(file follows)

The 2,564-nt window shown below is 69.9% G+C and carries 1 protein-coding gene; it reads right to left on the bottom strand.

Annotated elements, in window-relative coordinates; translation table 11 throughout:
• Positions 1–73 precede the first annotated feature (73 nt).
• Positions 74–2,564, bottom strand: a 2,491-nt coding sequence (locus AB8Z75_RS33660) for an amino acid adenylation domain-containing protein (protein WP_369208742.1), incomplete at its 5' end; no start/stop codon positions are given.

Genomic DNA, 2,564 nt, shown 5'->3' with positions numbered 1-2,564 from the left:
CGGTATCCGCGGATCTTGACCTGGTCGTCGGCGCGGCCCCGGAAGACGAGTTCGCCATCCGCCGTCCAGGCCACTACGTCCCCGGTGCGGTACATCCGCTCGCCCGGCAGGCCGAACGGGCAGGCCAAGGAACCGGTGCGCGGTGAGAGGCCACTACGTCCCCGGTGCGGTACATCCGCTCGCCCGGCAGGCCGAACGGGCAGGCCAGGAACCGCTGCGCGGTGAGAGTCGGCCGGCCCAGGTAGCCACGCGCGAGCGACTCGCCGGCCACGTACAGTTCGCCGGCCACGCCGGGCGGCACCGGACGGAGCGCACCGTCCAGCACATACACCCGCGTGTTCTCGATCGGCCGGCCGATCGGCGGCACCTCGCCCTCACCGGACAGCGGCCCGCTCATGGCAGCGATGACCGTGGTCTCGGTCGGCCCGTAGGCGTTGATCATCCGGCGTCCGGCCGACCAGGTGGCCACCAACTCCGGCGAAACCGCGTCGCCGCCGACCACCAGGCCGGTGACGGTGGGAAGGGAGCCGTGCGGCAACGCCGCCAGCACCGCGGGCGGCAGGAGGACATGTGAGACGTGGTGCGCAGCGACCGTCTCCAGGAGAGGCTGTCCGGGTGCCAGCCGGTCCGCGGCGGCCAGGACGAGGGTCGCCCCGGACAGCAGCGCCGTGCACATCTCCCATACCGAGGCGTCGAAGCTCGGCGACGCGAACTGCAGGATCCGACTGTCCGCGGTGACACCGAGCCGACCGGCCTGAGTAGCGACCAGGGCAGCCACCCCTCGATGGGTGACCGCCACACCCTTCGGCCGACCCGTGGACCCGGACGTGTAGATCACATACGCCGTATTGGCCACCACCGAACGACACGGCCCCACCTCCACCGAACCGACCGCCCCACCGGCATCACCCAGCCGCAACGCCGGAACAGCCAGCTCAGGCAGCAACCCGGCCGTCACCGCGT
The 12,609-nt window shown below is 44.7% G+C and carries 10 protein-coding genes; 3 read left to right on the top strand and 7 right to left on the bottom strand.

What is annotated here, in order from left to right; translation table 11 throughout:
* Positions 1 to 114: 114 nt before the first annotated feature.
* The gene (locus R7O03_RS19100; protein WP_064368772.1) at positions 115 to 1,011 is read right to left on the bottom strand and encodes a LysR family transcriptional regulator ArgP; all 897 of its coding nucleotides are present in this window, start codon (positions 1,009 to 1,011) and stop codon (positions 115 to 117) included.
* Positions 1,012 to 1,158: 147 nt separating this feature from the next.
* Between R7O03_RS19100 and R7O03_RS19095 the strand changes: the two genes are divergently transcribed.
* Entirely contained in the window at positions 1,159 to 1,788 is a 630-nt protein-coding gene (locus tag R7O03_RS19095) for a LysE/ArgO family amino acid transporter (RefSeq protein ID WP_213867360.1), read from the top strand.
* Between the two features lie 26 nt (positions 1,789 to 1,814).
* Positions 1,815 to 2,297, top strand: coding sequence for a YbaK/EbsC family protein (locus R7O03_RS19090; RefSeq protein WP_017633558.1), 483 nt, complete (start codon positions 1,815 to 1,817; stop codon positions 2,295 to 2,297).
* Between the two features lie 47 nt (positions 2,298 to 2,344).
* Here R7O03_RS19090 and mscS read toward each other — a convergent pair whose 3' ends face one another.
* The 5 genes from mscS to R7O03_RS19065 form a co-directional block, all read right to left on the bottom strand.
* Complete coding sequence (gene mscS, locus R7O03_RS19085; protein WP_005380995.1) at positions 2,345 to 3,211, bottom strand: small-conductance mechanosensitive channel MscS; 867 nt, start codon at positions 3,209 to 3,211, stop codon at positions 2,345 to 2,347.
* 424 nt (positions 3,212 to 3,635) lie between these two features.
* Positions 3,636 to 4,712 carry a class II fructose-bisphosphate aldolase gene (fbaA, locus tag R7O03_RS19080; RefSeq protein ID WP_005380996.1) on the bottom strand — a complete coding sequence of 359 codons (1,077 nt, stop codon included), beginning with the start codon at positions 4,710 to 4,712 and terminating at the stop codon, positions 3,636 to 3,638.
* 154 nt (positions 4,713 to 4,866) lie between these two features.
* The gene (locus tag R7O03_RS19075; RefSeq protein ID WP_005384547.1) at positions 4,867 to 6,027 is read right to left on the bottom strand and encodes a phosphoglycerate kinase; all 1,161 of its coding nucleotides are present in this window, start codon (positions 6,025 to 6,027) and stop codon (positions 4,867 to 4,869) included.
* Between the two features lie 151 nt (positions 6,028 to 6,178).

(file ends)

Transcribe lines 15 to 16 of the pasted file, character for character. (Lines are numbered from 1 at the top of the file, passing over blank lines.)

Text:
* Positions 1,815 to 2,297, top strand: coding sequence for a YbaK/EbsC family protein (locus R7O03_RS19090; RefSeq protein WP_017633558.1), 483 nt, complete (start codon positions 1,815 to 1,817; stop codon positions 2,295 to 2,297).
* Between the two features lie 47 nt (positions 2,298 to 2,344).